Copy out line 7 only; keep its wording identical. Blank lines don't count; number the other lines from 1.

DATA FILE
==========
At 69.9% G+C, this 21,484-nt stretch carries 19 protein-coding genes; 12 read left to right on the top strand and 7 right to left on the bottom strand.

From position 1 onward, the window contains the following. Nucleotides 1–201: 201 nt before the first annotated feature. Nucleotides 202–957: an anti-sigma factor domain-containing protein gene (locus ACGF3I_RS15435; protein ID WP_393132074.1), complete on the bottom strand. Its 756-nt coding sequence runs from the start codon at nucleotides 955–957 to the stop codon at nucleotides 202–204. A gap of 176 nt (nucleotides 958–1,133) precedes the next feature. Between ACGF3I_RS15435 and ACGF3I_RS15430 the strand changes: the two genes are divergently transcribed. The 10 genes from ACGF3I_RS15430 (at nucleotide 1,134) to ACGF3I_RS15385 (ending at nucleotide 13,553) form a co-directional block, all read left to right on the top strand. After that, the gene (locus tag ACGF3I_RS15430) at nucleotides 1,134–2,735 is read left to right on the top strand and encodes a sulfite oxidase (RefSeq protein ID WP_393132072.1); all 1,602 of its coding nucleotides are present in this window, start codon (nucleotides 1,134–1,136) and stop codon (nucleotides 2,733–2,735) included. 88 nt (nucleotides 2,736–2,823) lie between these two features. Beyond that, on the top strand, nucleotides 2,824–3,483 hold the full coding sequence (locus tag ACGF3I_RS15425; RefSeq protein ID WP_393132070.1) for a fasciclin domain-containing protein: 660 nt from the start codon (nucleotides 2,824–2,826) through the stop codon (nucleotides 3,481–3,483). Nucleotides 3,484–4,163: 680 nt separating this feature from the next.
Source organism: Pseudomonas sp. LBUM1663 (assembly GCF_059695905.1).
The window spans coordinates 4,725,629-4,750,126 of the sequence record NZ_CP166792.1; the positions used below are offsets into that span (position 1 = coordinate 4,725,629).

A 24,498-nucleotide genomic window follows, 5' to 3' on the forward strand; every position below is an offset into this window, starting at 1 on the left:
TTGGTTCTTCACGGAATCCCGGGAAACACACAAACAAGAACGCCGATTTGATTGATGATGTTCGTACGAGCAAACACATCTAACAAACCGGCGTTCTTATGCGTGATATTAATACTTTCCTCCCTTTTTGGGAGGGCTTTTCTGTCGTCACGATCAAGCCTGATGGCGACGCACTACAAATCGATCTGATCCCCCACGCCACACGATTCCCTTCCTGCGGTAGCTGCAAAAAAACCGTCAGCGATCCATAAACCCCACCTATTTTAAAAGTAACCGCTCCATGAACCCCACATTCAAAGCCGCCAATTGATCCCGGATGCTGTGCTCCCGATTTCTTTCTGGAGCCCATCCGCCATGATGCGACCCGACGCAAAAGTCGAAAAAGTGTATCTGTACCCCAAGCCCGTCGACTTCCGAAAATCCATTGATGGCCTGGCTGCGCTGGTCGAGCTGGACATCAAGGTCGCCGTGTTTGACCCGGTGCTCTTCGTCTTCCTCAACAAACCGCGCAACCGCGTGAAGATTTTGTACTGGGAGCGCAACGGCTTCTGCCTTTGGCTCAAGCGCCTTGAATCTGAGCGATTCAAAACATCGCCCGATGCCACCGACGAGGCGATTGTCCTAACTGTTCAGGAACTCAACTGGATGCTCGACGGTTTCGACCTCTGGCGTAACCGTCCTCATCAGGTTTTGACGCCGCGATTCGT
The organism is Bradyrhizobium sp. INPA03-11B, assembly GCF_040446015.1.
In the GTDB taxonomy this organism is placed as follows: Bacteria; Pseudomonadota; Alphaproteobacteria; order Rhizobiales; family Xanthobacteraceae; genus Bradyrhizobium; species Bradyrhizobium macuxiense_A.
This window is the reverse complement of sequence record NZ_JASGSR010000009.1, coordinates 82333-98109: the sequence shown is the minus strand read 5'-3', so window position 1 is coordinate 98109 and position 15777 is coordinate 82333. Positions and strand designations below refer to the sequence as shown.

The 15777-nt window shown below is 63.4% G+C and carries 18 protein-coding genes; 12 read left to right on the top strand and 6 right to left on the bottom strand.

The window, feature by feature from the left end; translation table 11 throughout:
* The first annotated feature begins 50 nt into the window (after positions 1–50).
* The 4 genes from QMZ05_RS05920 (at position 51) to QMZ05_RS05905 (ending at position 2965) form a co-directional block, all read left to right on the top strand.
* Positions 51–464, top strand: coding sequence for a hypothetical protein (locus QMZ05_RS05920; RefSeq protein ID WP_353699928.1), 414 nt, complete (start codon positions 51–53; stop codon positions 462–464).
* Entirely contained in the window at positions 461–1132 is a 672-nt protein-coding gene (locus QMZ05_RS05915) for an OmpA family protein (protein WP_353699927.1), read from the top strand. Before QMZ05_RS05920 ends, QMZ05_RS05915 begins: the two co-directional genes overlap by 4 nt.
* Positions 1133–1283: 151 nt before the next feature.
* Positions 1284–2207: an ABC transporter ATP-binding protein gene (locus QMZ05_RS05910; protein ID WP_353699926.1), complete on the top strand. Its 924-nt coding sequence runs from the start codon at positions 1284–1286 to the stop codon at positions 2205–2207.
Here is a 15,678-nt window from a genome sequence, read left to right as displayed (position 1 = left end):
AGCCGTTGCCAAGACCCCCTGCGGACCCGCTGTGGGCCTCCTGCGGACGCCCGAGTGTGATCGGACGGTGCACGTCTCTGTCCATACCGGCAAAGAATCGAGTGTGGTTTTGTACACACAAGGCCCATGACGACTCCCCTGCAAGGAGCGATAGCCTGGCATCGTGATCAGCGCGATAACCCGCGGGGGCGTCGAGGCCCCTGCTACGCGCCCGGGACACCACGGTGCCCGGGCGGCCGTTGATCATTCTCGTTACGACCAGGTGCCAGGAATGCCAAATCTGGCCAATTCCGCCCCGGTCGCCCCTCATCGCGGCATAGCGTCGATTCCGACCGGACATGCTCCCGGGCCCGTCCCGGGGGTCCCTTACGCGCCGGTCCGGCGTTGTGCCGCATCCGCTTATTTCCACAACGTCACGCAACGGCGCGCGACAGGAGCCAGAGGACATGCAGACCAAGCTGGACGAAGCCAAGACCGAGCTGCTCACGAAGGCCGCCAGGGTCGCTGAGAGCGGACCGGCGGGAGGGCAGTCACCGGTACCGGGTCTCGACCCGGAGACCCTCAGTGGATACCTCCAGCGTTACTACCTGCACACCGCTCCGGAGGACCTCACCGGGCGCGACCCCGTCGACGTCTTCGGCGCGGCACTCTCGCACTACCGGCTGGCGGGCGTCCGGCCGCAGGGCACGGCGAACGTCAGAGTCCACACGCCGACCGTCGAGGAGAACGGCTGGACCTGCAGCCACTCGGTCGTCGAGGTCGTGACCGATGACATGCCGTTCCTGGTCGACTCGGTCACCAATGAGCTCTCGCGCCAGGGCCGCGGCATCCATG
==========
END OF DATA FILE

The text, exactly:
The organism is Bradyrhizobium sp. INPA03-11B, assembly GCF_040446015.1.